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riE DAILY MISSOULIAN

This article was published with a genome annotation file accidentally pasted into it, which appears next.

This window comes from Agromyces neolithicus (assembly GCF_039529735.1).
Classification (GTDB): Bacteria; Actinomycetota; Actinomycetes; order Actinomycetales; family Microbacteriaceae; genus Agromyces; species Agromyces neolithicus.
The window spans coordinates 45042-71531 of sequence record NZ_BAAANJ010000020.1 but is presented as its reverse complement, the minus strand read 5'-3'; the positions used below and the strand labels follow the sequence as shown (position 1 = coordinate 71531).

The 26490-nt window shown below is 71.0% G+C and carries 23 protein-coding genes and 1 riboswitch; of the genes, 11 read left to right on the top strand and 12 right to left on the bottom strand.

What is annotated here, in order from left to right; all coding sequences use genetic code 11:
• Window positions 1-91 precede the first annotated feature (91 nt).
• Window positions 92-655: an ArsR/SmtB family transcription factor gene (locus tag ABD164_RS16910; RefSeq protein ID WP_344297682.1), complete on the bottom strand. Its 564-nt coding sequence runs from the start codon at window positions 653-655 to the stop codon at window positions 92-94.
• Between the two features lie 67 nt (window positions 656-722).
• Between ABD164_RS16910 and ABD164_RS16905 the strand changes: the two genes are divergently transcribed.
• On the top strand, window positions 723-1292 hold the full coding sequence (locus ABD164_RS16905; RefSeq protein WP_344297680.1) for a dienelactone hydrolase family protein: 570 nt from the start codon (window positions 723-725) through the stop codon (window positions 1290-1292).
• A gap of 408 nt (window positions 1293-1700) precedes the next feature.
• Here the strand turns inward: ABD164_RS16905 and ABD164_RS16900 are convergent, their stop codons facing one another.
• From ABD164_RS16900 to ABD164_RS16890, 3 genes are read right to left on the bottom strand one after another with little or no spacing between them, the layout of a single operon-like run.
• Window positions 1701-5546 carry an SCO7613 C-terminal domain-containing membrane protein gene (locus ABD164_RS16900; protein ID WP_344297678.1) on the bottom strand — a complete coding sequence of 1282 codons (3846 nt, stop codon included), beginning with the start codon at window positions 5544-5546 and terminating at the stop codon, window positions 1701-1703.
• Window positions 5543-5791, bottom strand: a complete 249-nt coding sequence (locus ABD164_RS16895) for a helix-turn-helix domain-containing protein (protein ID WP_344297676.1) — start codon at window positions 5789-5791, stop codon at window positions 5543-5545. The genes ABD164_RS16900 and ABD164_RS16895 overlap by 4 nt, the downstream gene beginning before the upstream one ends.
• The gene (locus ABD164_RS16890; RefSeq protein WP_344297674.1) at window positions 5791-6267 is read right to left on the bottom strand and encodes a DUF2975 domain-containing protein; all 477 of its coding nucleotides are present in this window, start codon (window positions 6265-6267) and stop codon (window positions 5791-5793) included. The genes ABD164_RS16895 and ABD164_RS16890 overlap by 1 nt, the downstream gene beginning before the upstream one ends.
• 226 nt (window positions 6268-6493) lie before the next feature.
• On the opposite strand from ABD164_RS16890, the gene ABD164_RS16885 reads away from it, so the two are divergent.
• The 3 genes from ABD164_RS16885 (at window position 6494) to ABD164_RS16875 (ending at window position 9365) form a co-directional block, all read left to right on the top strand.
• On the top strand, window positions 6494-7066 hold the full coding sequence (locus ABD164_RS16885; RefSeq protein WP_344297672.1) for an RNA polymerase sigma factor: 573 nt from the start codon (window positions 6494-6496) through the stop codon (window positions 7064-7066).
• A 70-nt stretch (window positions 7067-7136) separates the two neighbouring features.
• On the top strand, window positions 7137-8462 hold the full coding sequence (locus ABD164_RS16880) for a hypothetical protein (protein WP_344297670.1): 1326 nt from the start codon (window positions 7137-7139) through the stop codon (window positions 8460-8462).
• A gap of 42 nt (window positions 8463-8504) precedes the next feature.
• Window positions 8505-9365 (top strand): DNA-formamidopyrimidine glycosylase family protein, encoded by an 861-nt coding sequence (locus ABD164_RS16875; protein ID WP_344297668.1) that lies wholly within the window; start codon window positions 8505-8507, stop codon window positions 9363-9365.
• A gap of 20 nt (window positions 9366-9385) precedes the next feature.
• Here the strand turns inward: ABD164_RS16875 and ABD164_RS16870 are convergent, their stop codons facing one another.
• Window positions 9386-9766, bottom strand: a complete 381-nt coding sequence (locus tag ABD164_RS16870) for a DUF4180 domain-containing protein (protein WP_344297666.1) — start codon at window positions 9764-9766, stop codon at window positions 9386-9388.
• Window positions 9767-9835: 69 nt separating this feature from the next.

Published Every Day in the Year. MISSOULIAN PUBLISHING CO. Missoula, Montana. 3ntered at the postoffilce at Missoula, Montana, as second-class mall matter. SUBSCRIPTION RATES. (In Advance) Daily, one month ........................... 0.75 Daily, three months ........................ 2.25 Daily, six m onths ............................ 4.00 Daily, one year ................................ 8.00 Postage added for foreign countries. TELEPHONE NUMBERS Bell 456 Independent 5101 MISSOULA OFFICE 129 and 131 West Main Street Hamilton Office 221 Main Street. Hamilton Mont. SUBSCRIBERS PAPERS. The Missoulian is anxious to give the best carrier service; therefore, sub scribers are requested to report faulty delivery at once. In ordering paper changed to nwPv address, please give old address also. Money orders and checks should be made payable to The Missoulian Iublishing Company. TO ADVERTISERS. While The Missoulian takes every reasonable precaution to guard against typographical errors in its advertising columns, printers are but human anJ we will not be responsible for errors which may inadvertently occur. Missoulian Publishing Company. THtRSI)AY, DECE.lMtIER S, l1:. I heard the bells on Christmas day Their old familiar carols play, And wild and sweet the words re peat Of peace on earth, good will to men! And tho't how, as the day had come, The belfries of all Christendom Had rolled along the unbroken song Of peace on earth, good will to men! Till ringing, singing on its way, The world revolved from night to day, A voice, a chime, a chant sublime, Of peace on earth, good w II to men! -Longfellow. A WELCOME GIFT. P'reside-nt I 'raigh':il in the role of Santia ('lans has this zear made 'ltristnmas l more-than-ep'er import- . ant date in the uniiersity calendar. Not in a long t;me has The AM Is :tlithan printed netWsa which gate greiater satisfaction to the friends of T the state uni\versity than xcste-rdai+ miorning's announcentlent that I r. I raighead hald \\ ,i fron the state board of educatliti deserved recog nitiun of hls ,la.imus for the inlstitll tion of \hich he is the head. The 1.13 ('Christmnas gift whi'ch tile president bore front tilhe state board of etlducation to thii university pos sesses more tihan I,; atI signifi'caztie It is for all lMont:tna to rejoice ini tl.is gr.at I'hristml as cheer, for it is a, nets oppiortunlitI for the deniii - strat in of thei crretntess of Il'. i('ragheiad'i pI lih regarding a greater V li vi'ersity. The action of t hei state haId il' t ze liuc tit i is lih ti rit ldecided stepI iin ztie lirection if the dl-'evelittiiient if a triue university, a lunivetrsity fotr ll thre state and for all its ipeln em 't'he sau e of the i, " r ,,lrs f the istitluto.n is it .t'c b o'~"+,'t,1r' bh " the greaterl Hut, while ,ie tri, nds of tihe ii ll l xersitY riejot e ii thliit iliristmas gift x hiche is iurs, t hr ligh this far sghted a tsin of th, State hoard, ~, m1ust ltre-itilicr that th:s i- hut the h Teginning It is the first step. And tl 'very one of us llmet stand ttl ilind t President ('raighued i his tndetra v, t, work out tlii pliinis which this Christmas gift alx 50 ptissihle. Fren the inmproved antal g,- 9ri.n1i t wiii-kli is afforded by the '.- it olpportunity lnow gixven, -every ft iind if the uni versity trillst lend his stren-gth in the untited effort to d".el,,xp a greater univetrsity. Nor we ild anv i lit- ir I Ihristtina page lhe complente wilthout the ri ho ofI the prayer of Tiny Tim. AlI prece dent and all sinerity uldetlnd that xe qtuote I "lod bless ius every one." Missoula has thxi right prescrlip t ion., this year, for at sure-enzuti-h h t lerry Christmas. Keep your eye peeleld all day for a chance to add to the gettuin-elzzs-s of this Christnmas. The ground is h lite, the clotudsil hiave lifted, the weiather mtan has got into the game. The Mlissoulian lhopes everybody's Christmas will be merry and thie hope i. sincere. WVe can teven see Dad Farley's big tlag in the light of Christmas morn ing. Yes, to everybody. That means you. MERRY CHRISTMAS And the angel said unto them: F'ear not, for behold, I bring Nou tidings of great joy, which shall he to all people. And suddenly there was with the angel a nmultitude of the heavenly host, praising God and saying. Glory to God in the Highest, and on earth peace, good will toward men. Simultaneously with the announcement of the first Christmas came the declaration of its dominant idea. The New Holiday was proclaimed by angels and they, at the same time, sounded the keynote of the occasion. And the song which the angels sang that first Christmas morning, above the Judean hills, has never ceased. New voices have taken up the chorus until now it is sung from one end of the earth to the other and by millions of voices are its happy words chanted. For the New Holiday was declared "for all people." The new dispensation broke down the barriers which had cir cumscribed the gifts of God in the belief of the world; this new gift was "for all people." There is no east, no west, no race, no color, no hide-bound doctrine, no selfish as sumption of superiority, in the Great Gift which Christmas brought to the world. For the message was "tidings of great joy." Happiness became at once the Christmas note. And thus it is that "Merry Christmas" is the day's salutation in every land and among every people. The triumphant note of the Christ mas chorus is joy. And harmonious with it, blend the other notes of peace and good-will. It is the melody which rings this morning from sun to sun and from pole to pole. It is a song which transcends all other music ever heard upon this earth. It is glorious. That Christmas, then, is happiest which breathes of joy, of peace and of good-will to all people. There is no room today for a grouch, any where. There is no room for hatred in any heart. There is no room today for ill-will in any mind. Politics, creeds, rivalries, ambitions-all these are forgotten this morning. The bustle of trade is still; the rattle of the money-chang ers is silenced; the noise of commerce is not heard. The world resounds this morning with the call of "Merry Christmas." Say it, when you say it, as if you meant it. Speak it to all you meet. Hunt up the man against whom, yesterday, you held bitter thoughts and bid him a Merry Christmas Join in the general endeavor to make this everybody's holi day. Take this Christmas, as far as you can, "to all peo ple." Then will you partake of the spirit of Christmas; then will you sing your part in the great Christmas song. And you'll find, tonight, that this has been the merriest Christmas you ever knew. For you have made of it a real Christmas. It isn't the size of the gift-it's the Christmas spirit that counts. Notes of the Anvil Chorus A CHRISTMAS PRAYER. N-wv pr-y we on Thy morning, Lord, ior tolerrance, for Io e' of kild; .\ feetling hirt, tan open imind, Leaving judgment all to Theer. Alonl, W\ho sees behlind the word That which escapes Ihll Phairisee. Teach Its lthe mockery oif g hI; "IThat 'e are living only wielni \V\r li've I, love of fillowmnr in. Not treasures sliatlched inl lustft lliess 'iI'Ir earth. lnor irtlues, emlpt, cod, tiet any saliv.g." s:iie duress. tMay we he slo0w tl hlt oiur scalesII )iI notive ( '.We lt i sr ti r giltes., Anlld sl ow to llraid irighteou.snes, \Vhlo' cannlot know or hopel to know W\'l rer'il ii our dust-sprunti t g b)rothittr 'fils r whereI he t'i'tlqers. ,rant it so. And h. hei worshipper rrf Thine I. kil,,lhr to t the b rnlitg slln i f t Atllath's faitihful stervanit Is neII, ir It ldhia's: helit' exists atso e The agoniy of r'Trimet's decline Whiio miikes' his rule of living, iLove. Big Brothers. The g It tuns Outhtirst that glive' irth to tie tlig t litr.th r crisad,' is in ti rilng, ill it w iar. W t('r(- it -: ) T1n thic, , s it w ld ; t, ). ;tltogetl her so. lllhli t sn't it, rather. lin atemptlit tio evade ail iever- t-l t ilnt " si'll t it a sop throw to just ,'ns ience.i'..' If a ligt lllother ft'e''ling (oult h e i t e l eill i durin g irinstitution r at her l l li than ll o' 'il sitnal1t I r.\1 rsin.t' l to heep-roh ted vilalsn it oli1 trl'I'nsfortri the worl t. Skinnay. SlinnaVr , Il i s.-,S l ]d 'I ,i bi l r ,ot f songit it t ;arol as ht OwIl , hb t its lpre'sellta tion shot.i d tnoo nimuth reihearsing for that. it-r,,- I. is, atiltw : Yuley, yriley, uthe-(1o, iOpen up imo r t" pulSe", 1111h, o ill tock 'til n sixt September And for tenl ii 'tithis ull1 rt elnlllr ier Yiihe , \i ilt+y, t, l e'-thih. After Samuel Pepys. 3r id-tin this day I slept late, it he g gien to ime for a .itoliday. To the shot 'iand lttazaanirs where I was amazed with the beauity of tihe divers rich; gifts anid lid wish for wealth that I might Iy till. To iluncheon with l). ltiihrards, the scrilber, anid W. Fergu son, ithi ioin secrrtary, at The Signl of thei Jolthi Hger and ate isomer tasty soup, but found ttlhe roast unsavoiry. In the afternion versifying, ibut with poor succesL'' andt s i t iremember tihe i i-ice oif it. Ret inolds, the priofessior, witlo hath advised the triollt, calling it fatr easier titihan other formns, thlioutigh they ire all hard, Healen kniols. To th.e T'ihater in the evelring to see The 'ount of Mlto tCristo in the cintematro graph. A grsly tale, what with mtur dIers aut imprisonment, only it was ny fortune toi sit by ai most pretty ald imost hclever lady, which pleased mle illuch. 24th-\V'ith W\. F'erguson to buy gifts, I selecting one for myself and ho doing likewise, anrd mine came to five tpennies more which we found very droll. Purchased for F. Fergu son, the paragrapher, a red flannel shirt that he asked for jokingly and made merry over It, too. To my work, but found little, everyone being busied with Chrrstmas: and it is good to see so muchl happiness. Working late with one thing and another suet as make the life of ait scrivener very hard, though my friends are alwayn ready to joke about my ease, of whict I have little, for must I not labour venir oin ('hrlstmas day. But found imanUl giood things cooking at home and many evergreens which. excite me as if T were a child, which is strange. and so to bed. "Phorty" \hisler led the Big B.rlother brigad(e last evening, with the accent 1oni tihe HBig. That Christmas Prize. Mrs. Hail, the jurors in ouir (Christ llts contest, has colme forward with her decision. She, awards first place to SopI)hocles, the initial entry. Solpholes' choice in books was "''ol lowing Old Trails," and the book has been shipped. Sophocles desires his trul name kept secret. The conttribu tion that grabbed the kale, is this: Do Your Swapping Early. A red and yellow necktie lies Within mlly Ibureacu drawer: Embroidered hedroom slippers hallg Inside tni closet door. Ml'or' lurid hopeless Christmas gifts \erec never given, surely, Each daty they bid .me speed and do My c'hristnmas swalppinig early. .\ hated btk, in Iniused pipe, c'uff-links that do not please tme, A hand-enlmr tid eretd pilleowr and tdd iknlick-knacks sent to tease me- The.c, misfits haun l ight night and iay, iA ilsless hi trly- hurly.t Aid splr iesnc to rin r ns d cu do 1y ('h'ristli as swaptping early. Si, Anvil C' horislter', that book: I 'e won the prize, I take it. Yito might ais w'ell spare other folks \ ho'l strii\ve, but fail to tmake it. Thi' otheri day ai hieardless ntan tMy wIi n is long cancd curly- Ifl'rid 'c razor for that uook. I' l d I, tn\ swapping e.arly. S) PI PH('LIES. ABOUT THE STATE Ninety-eight sheep, 17 tucrkeys, 18 Stducks and S6 c'hickens were killed by hobtiits il .nhe night on the ranch of Hiar cvy andt Treglhan, onti Shields river. last cweek Thc, animals scapied. IGeorg e Stevenison and Wilson A. i tarris ha\ve beien senlt to the state Ipenitentiry' for oine year, upon convic tion of stealing and killing a steer. Tihe First Presbyterian church of Great Falls last Sitnday dedicated its t'enlarged and improved building. Lewis and C'lark county last season slitpent $63,000 on roads and bridges. The new flour mill at Glasgow is nea ricng complet ion. Slancy, awsoin county, is to have a $40,000 hotel in the spring. The Dorcas society of Livingston will distribute Christmas dinners for 11 families, which include 27 children Thte D)aily inter Lake of Kalispell has passed into the hanttds of its new owners and is now edited and man aged by J. T. LaFord. formerly of Big t Timber. i MRS. WILSON TO HER HUSBAND. 1 New York. Dec. 24.-.. painting d which Presidtent 'Woodrow Wilson has y long admired will be one of his most g prized Christmas gifts, It was learned d' here tonight. The picture is a land g scape, "The Wood Cthopper," by H. h Hobart Nichols, widely known as a y landscape artist. Mrs. Wilson, her | self an artist of fast growing repute, h is the donor. An Editorial by Charles Dickens From "A Christmas CarolI' Timel.y, it seems to us. is the publication of this abridgement of the great novelist's irresistible appeal to the Christmas spirit. Here it is, for the good t it may do, no less than for the inestimable good it has already done: Marley was dead: to begin with. There is no doubt whatever about that. The register of his burial was signed by the clergyman, the clerk, the under taker and the chief mourner. Scrooge signed it: and Scrooge's name was good upon t'hange for anything he chose to put his hand to. Old Marley was as dead as a doornail. Scrooge knew he was dead? Of course he did. How could it be otherwise? Scrooge and he were partners for I don't know how many years. Scrooge was 3 his sole executor, his sole administrator, his sole assign, his sole residuary leg atee, his sole friend and sole mourner. )Oh! But he was a tight-fisted hand at the grindstone, Scrooge! a squeez ing, wrenching, grasping, scraping, clutching, covetous, old sinner! External heat and cold had little influence on Scrooge. No warmth could warm, nor wintry weather chill him. No wind that blew was more bitter than he; no falling snow was more intent upon its purpose; no pelting rain less operL to entreaty. Foul weather didn't know where to have him. The heaviest rain, and snow, and hail, and sleet, could boast of the advantage over him in only one reispect: . They often "came down" handsomely, and Scrooge never did. On a certain Christmas eve, after Scrooge had growled at his nephlew for inviting him to dinner and wishing him a Merry Christmas; growled at two gentlemen for asking him to give something to the poor, and growled at his underpaid clerk, Bob Cratchit, father of Tiny Tim, for begging leave to spend Christmas day at home, he went to the chambers once occupied by his dead partner and himself, now by himself alone. .just as he was about, to go to bed there was a clanking of chains, and into the room, right through the panel. of the door, which was locked and bolted, (.ane the ghost of Marley. "Mercy! Dreadful ap; arition, why do you trouble me?" cried Scrooge. "Why do spirits walk the earth, and why do they come to me?" 'It is required of every man,"t the ghost returned, "that the spirit within him should walk abroad among his fellow-men and travel far and wide; and if that spirit goes not forth in life, it is condemned to do so after death. I can not rest, I cannot stay, I Cannot linger anywhere. My spirit never walked be yond our counting house m-ia;rk me!--in life: my spirit never roved beyond the narrow limits of our motney-.chaging hole; and weary journeys lie before me!" "Seven years dead," ti,,ed Scrooge. "And traveling all the time!" ")Oh! captive, bound and double ironed," cried the phantom, 'not to know the ages of incessant lab..r hv immortal creatures for this earth must pass into eternity Ibefore the good e f iw hich it is susceptible is all developed. Not to know that any I'hristian spirit working kindly in its little sphere, whatever it may be, will find its mortal 'lifte 1to short for its vast means of usefulness. Not to know that no space ,of regret can make amends for one life's opportunity mis used! Yet such was 1! I, :l such was I!" "But you were always a gond tman of business. Jacob," faltered Scrooge, who now began to apply this it, himself. "Business!" cried the ghilst, wringing its hands again. "Mankind was my business. The common welfare was my business; charity, mercy, forbearance and benevolence were all my business. The dealings of my trade were but a drop of water in the complrehensive ocean of my business!" Scrooge was very much dismayed to hear the specter going on at this rate, and began to quake exceedingly. "Hear me!" cried the ghost. "My time is nearly gone." "I am here tonight to \~rn you that you have yet a chance and hope of es caping my fate. A chance aind hope of my procuring, Ebenezer." "You were always a g+,,d friend to me," said Scrooge. "Thank'ee!" "You will be haunted," resumed the ghost, "by three spirits." The first of the three spirits was the Ghost of Christmas Past, which took Scrooge back to the days of his boyhood and youth, showing him their joys and their list opportunities. The second was the (;host of ('hristmas Present. It took Scrooge to the homes of his umnlerlaid clerk and the nephew who had wished him a Merry Christmas, and showed him just how these kept the high day, and just how they regarded the growing partner of the dead Marley. The third was the g;host of ('hristmas Yet to Come; and by the time it came Scrooge had resolved .to change his mode of life. "Spirit!" he cried, tight clutching at its robe, "hear me! I am not the man I was. I will not he the man I must have been but for this intercourse. "Good Spirit," he pursued, "your nature intercedes for nme and pities me. As A sure me that I yet rnit t hange these shadows you have shown me by an al tered life! "I will honor Christmas In my heart and try to keep it all the year. I will e live in the past, the firesent and the future. The spirits of all three shall strive within mie. I will not shut ,alit the lessons that they touch." lHolding tip his hands in one last prayer to have his fate reversed, he saw an alteration in the phantom's hood and dress. It shrunk, collapsed and dwin g dled down into it bedpost. Yes; and the bedpost was his own. The bed was his own; the room was his own. Hest and happiest of all, the time before hinm was his own, to make amends in! "I will live in the past, the present and the future!" Scrooge repeated, as he scrambled oult iof bed. "The spirits of all three shall strive within ime." i He was so fluttered and so glowing with his good intentions that his broken e voice would scarcely answer to his call. He had been sobbing violently in his conflict with the spirit, and his face was wet with tears. "I don't know what to do!" cr1ed Scrooge, laughing and crying in the same s breath. "I am as light as a feather; I am as ihappy as an angel; I am as merry s as a schoolboy. I am as giddy as a drunken man. A Merry Christms to every body! A Haplpy New Year to all the world! Hallo, here! Whoop! Hallo!" Really, for a man who had been out of practice for so many years, It was a splendid laugh, a most illustrious laugh. The father of a long, long line of brilliant laughs! "I don't know what day of the month it is!" said Scrooge. "I don't know how long I've been among the spirits. I don't know anything. I'm quite a baby. g Never mind: I doln't ucare. I'd rather be a baby. Hallo! Whoop! Hallo, here!" He was checked In his transports by the churches ringing out the lustiest peals he had ever heard. (Clash, clang, hammer, ding, dlong, bell! Bell, dong, ding. hammer, clang, clash! Oh, glorious, glorious! Running to to the window, he opened It arid put out his head. No fog, no mist; clear, bright. jovial, stirring, cold; cold, pilling for the blood to dance to; golden sunlight; heavenly sky; sweet fre h air; merry bells. ()h, glorious! Glorious! "W'hat's today?" cried Scrooge, calling downward Ito a buy in Sunday clothes, wiho perhaps hlad loitered in to look about him. "Eh?" returned Ith,- boy. - "lWhat's today, my fine fellow?" said Scrooge. "Today?" replied the boy. "Wh:., ('Christmas day." "It's (hristmas duiy!" said Scrooge to himself. "I haven't missed it. The spirits have done it all in one night. They can do anything they like. Of course they can. Of course they can. Hallo, mny fine fellow." "liallo!" returned the boy. "Do you)i know the poulterer's ill the next sleet but one, at the corner?" Scrooge Inquired. "I should hope I did." replied the lad. "An intelligent hit !" said Scrooge. "A remarkable boy! Do you know whether the't e stilti the prize turkey that was hanlgitng up there? Not the little prize; the big one!" "What, the one as big as me?" returned tile hoy. "What a delightfiul oy!" said Scrooge. "Ilt's a ileasure t, talk to him. Yes, thy buck!" "It's hanging there now," replied the boy. "Is it?" said Scronige., "Go and buy it." "Walk-er!" exclaimied the boy. "No, no," saidt Scroiige; "I am in earnest. Go and tbuy it, and tell 'em to bring It here, that I mtay gi\e them tile direction where t, take it. Come back with Sthile man, and I'll give yot a shilling. Comne back \\ith him in less than five tminutes, anti III give you half-a-crown!" SThe boy waes off like a shot. tIe mIust have had .i steady hand at a trigger who could havet e gtt a shot off half so fast. "I'll sendI it to lnob Cratchit's!" whispered Scroouge, rubhing his hand and splitting with a laughi. "'Ie sha'n't ktnow who sends it. It's twice the size of e Tiny Tim." The hiandt in whichi he wrote the address was not a steady one, but write it he did, solniehw, and went downstairs to open the street door, ready for the Sclming ifi the Ioulltlerer's man. S It Iwas ai tturkey! tIe could never have stood upon his legs. that bird. He \\cuiild have snatIted em off short in a minute, like sticks of sealing wax. S "Wihy. it's iltpossisie to carry that to Camden town," said Scrooge. "You 1must a\ce a cali." The chuckle witlh which he said this, and the chuckle with which he paid for the turktey, and tile chuckle with which he paid for the cab, and the chuckle e with which he recimlpeised the boy, were only to be exceeded iy the chuckle with which hle sat dlwn breathless in his chair again and chuckled till he cried. n Shaving was nort ian easy task, for his hand continued to shake very much; Sand shavint g requires attention, even when you don't dance while you are at It. 1 But if he had ut thile end of his nose off, he would have put a piece of sticking II plaster liver it and bieen quite satisfied. S lie dressedl hinmstelf '"all In his best," and at last got out into the streets. The - people \\ere ity this time pouring forth, as hb hlad seen themn with the ghost of S Christmas 'Present: anrd, walking with his hands behind him, Scrooge regarded every ~ne 55itlh a deltighted smile. lie looked so irresistibly pleasant, in a word, that three or fiur good-humored fellows said, "Good morning, sir! A Merry ). Christmas to youl!" And Scrooge said often afterward that of all the blithe g sounds he had ever heard, those were the blithest in his ears. S IHe had not Sine far, when, coning on toward hil, he beheld one of the it sortlv jeentlemen whot had walked into his couttnting house the day before. It d sent a pang across his heart to think how this old gentleman would look uipon -I illr when tihey lmet: but he knew what path lay straight before hinl, and he • took it. a "My dear sir," said Scrooge, quickening his pace and taking the old gentle man by both his hands. "How do you do? I hope you succeeded yesterday. It e, was very kind olf you. A Merry Christmas to you, sir!" S"Mr. 8crooges'" "Yes," said Scrooge. "That is my name, and I fear it may not be Pleasant to you. Allow m(# to ask your iardon. And will you have the goodness"-hore Scrooge whispered in his ear. "Lord, bless me!"' cried the gentleman, as if his breath were gone. "My.dear Mr. Scrooge, are you serious?" "If you please," said Scrooge; "nit a farthing less. A great mary back pay-. ments are included in it, I assure you. Will you do me that favor?" "My dear sir," said the other shaking hands with him. "I don't know what to say to such munifi-" "Don't say anything please," retorted Scrooge. "'Come and see' me. Will you come and see me?" "I will!" cried the old gentleman. And it was clear he meant to do it: "Thank'ee," said Scrooge. "I am touch obliged to you. I thank you 50 times. Bless you!" He went to church, and walked about the streets, and-- watched the people hurrying to and fro, and patted children on the headi and questioned beggars, and looked down into the kitchens of houses, and up to the windows; and found that everything could yield him pleasure. Hie had never dreamed than any walk-that anything-could give him so much happiness. In tote afternoon he turned his steps toward his nephew's house. He passed the door a dozen times before he had the courage to go up and knock. But he made a dash, and did it. "Is your master at home, my dear?" said Scrooge to the girl. "Nice girl! Very!" "Yes, sir." "Where is he, my love?" said Scrooge. "He's in the dining room, sir, along with mtistress. I'll show you upstairs, If you please." "Thank'ee. HIe knows rme," said Scrooge, with his hand already on the din ing room lock. ".III go in here, nmy dear." Hle turned it gently and sidled his face in, round the door. They were look Ing at the table (which was spread out in great array); for these young house keepers are always ncervou\ s inI suchll points, and like to see that everything is right. "Fred!" :aid Scrooge. "Why, bless my soul!" cried I"redl. "Who's that?" "It's I. Your Uncle Sruonge. I have come to dinner. Will you let me in, Fred?" Let him in! It is a mercy he didn't shake his arm off. He was at home in five minutes. Wonlderflll party, wonlderful gallies, wonderful unanimity, won der-ful happiness! But he was early at the office Iext morning. Oh, he was early there. If he could only he there first, and .atrch Buob C'ratchit comling late! That was the thing he had set his heart upoln. And he did; les, heu did! The tcl ck strucnk nine. No Bob. A quarter past. No Bob. tie was fully 18 millutes and a half behind his time. Scrooge sat with his door wide open, that he might see him come in. His hat was tiff before lii opened the door; his comforter, too. lie was on his stool in a jiffy, driving away with his pen as if he were trying to over take 9 o'clock. "Hallo!" growled Scrooge, in his accustomllled voice, as near as he could feign it. "'What do you mnean by coming here at this time of day?" "I amn very sorry, sir" said Bob. "I am behind my time.:' "'You are'?" repeated Scrooge. "Yes, I think you are. Step this way, sir, if you please." "It's only once a year, sit'r," pleaded Bob. "It shall not be repeated. 1 was making rather merry yesterday, sir " "Now, 'll tell you what, nmy friend," raid Scrooge. "I am not going to stand this sort of thing any longer. Anld therefore," he continued, leaping from his stool and giving Bob such a dig in the waistcoat that he staggered back, "and therefore I am about to raise your salary!" Bob trembled, and got a little nearer to the ruler. He had a momentary idea of knocking Scrooge down with it: holding him and calling to the people in the court for hellp and a strait-waistcoat. "A Merry Christmas, n13;!" satid crooge, with an earnestness that could not be mistaken, as hie clapped him on the back. "A merrier Christmas, Bob, my good fellow, than I have given you for many a year! I'll raise your salary and endeavor to assist your struggling family: and we will discuss your affairs this very afternoon, over a Christmas bowl of smoking bishop, Bob! Make up the fires, and buy another cnal scuttle before you dot another I, Bob Cratchit!" ' Scrooge was better than his wiord. He did it all, and finitely more; and to Tiny Tim, who did not (die, he was a second father. He became as good a friend, as good a master, and as good a man, as the good old city knew, or any other good old city, t,.own oir borough in the good old world. Some people laughed to see the alteration in him, but he let them laugh and little heeded them; for he was wise enough to know that nothing ever happened on the globe, for good, at which some peop, le did not have their fill of laughter in the outset; and, knowing that such at these would be blind anyway, he thought It quite as well that they should wrinkle up their eyes in grins as have the malady in lesq attractive forms. His own heart laughed; and that was quite enough for him. He had no further intercourse with spirits, but lived upon the total abstin ence principal, ever afterward: and it was always said of hir,% that he knew how to keelp Christmas well, if any man alive possessed that knowledge. May that be truly said of us, and all of us! And so, as Tiny Tim observed, God Bless I's. Every O(ne! HERE'S CHRISTMAS TRAGEDY; HAPPENED IN YOUR HOME YET? t J W WHAT BOOK TITLE FITS THIS PICTURE? (\'e will tell the answer tomorrow.) Santa C(laus will sympathize with this little Miss. He was interested In see ing that she gut that doll land Ibriught it down the chimney carefully so that she woutl get it intact iland with the bloom of fresh paint still on the waxen cheeks. A book has been written about a situation something like this. The name of the book is-- --- but that would be telling in advance of tomorrow's picture answer. We will give the title of the book which this picture illustrates tomorrow. The picture is like those which will appear in "The Game of Song and Story," which we are going to start in these columns shortly after the first of the year. See if you cant fit the correct title to this picture before we tell it In tomnorrow's palper. Thile answer to yesterday's ilicture was "Christmas Eve," a song by Heins. BIRTHDAY OF OLDEST TWINS. New York, Dec. 24.-William and Samuel Muncy of Babylon, L. I., known all over the world as the oldest twins, will celebrate their 95th birthday an nlversary tomorrow. Both men are ac tive and expect to reach the century mark together. Both are total ab stainers, and attribute their long life and excellent health to that fact. HOST BY PROXY. Washington, Dec. 24.-Vice Presi dent Marshall was host by proxy to day at a dinner to 16 page boys of ,the senate. Edwin A. Halsey, chief of the pages. sat at the head of the table in place of the vice president, who had left Washington for Indian apolis. The page boys received, many Christmas remembrances from sens tors. A CHRISTMAS TRAGEDY. Bellingham, Wash., Dec. 24.-Hurrr ing home today to spend Christmas with his mother, George Wheeler, 14 years old, jumped off a moving pas senger train, stumbled over his suit case and fell under the wheels. Both legs were crushed off and the youth died two hours later at a hospital.